Monday, January 13, 2014

Simple ideas for effective search results

I was fortunate to attend a training session on Google Search last week at the Napa Valley 1:1 Institute, presented by Courtney Hampson, a Content and User Education Specialist from Google.  Here’s the link to her So You Think You Can Search  presentation. Here are a few quick tips about effective search from that session.

How to organize a search.
  • What is it I’m looking for? Think about common keywords. DO NOT simply type the question into the search box!!! 
  • How would someone else talk about it? What words would they use?  How would THEY describe it?
  • Which of those terms would be most common
  • Which of those terms would be very specialized to this topic?
  • What does my answer look like? What am I expecting back? Do I want a single web page, a definition, a collection, an image, or something else?
Use Search Operators to narrow down your search results.

  • Search an exact word or phrase by adding quotation marks around the phrase, e.g.,  "to be or not to be"
  • Remove words from your search by including a minus sign, IMMEDIATELY followed by the word, e.g., jaguar –car  (no space after the minus sign!)
  • Search within a domain or site. So, to search for Olympics only within the, type olympics
  • To fill in the blank (if you only remember part of a saying, for instance), add an asterisk (*), e.g.,  a * saved is a * earned .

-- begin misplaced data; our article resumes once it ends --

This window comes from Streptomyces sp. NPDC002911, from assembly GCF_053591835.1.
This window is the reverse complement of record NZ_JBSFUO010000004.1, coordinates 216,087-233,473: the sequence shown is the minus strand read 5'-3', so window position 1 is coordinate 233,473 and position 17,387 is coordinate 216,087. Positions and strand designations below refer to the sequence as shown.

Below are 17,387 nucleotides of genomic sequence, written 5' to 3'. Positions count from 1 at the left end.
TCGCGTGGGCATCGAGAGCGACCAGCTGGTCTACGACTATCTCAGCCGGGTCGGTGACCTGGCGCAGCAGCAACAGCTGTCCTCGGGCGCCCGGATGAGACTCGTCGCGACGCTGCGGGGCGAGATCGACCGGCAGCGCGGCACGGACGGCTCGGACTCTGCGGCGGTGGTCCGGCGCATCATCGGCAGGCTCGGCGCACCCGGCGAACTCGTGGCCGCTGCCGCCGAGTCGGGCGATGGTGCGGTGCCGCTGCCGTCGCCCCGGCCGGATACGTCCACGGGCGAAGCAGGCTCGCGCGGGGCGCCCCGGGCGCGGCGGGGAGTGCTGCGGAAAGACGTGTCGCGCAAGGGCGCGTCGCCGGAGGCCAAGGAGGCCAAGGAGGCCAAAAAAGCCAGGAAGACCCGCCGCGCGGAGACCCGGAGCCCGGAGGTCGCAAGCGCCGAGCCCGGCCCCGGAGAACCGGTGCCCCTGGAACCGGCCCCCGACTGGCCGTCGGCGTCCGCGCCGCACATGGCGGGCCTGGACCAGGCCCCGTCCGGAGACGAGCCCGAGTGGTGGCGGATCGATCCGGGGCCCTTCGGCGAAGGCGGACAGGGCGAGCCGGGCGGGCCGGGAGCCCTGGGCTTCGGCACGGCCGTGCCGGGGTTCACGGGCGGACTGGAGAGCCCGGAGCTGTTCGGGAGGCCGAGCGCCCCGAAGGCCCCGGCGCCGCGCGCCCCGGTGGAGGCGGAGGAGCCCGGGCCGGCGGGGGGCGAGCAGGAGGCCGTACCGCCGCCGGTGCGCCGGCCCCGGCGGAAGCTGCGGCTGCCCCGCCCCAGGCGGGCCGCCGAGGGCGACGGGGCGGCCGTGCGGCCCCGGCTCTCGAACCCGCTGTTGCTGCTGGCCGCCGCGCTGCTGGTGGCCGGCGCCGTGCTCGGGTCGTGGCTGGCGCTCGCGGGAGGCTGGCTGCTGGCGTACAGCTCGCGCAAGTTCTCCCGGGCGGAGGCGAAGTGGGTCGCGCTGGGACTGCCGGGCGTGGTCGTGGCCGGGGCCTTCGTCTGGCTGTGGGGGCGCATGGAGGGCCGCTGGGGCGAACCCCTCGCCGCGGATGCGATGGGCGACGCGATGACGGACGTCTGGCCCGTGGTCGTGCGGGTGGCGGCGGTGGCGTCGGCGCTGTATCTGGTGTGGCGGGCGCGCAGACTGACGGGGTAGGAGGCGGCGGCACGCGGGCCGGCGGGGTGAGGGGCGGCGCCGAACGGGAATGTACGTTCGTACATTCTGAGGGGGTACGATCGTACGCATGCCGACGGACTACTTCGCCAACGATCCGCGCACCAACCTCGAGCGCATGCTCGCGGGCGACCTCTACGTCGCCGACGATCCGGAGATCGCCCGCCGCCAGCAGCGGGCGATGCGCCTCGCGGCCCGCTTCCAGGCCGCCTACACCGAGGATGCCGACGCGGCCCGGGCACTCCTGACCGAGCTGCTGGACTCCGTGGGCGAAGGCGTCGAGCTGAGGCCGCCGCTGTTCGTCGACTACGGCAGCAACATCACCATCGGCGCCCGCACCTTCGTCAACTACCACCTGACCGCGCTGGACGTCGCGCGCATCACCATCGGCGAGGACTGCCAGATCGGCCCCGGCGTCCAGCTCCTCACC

Control or Command F!

Did you know you can search on ANY web page for a key word or phrase? This should work on any browser, on any web page. Simply press Control – F (PC) or Command – F (Mac). This will bring up a search box, into which you can enter any search term. The webpage will then highlight each occurrence of that word or phrase. This can SAVE YOU TIME. 

My go-to Digital Citizenship/Digital Literacy site, Common Sense Media, also has some great lesson on becoming more skilled at vetting sites, the other (possibly more important) side of this equation. Here's one Identifying High Quality Sites lesson to check out. We'll circle back to evaluating sites in more depth soon.

Here's a recent post we did on Effective Search lesson plans.

Finally, A Google A Day is an engaging website where you and your students can practice searching in a challenging, fun way. 

What do YOU do to improve - or evaluate -  your search results? Let us know!

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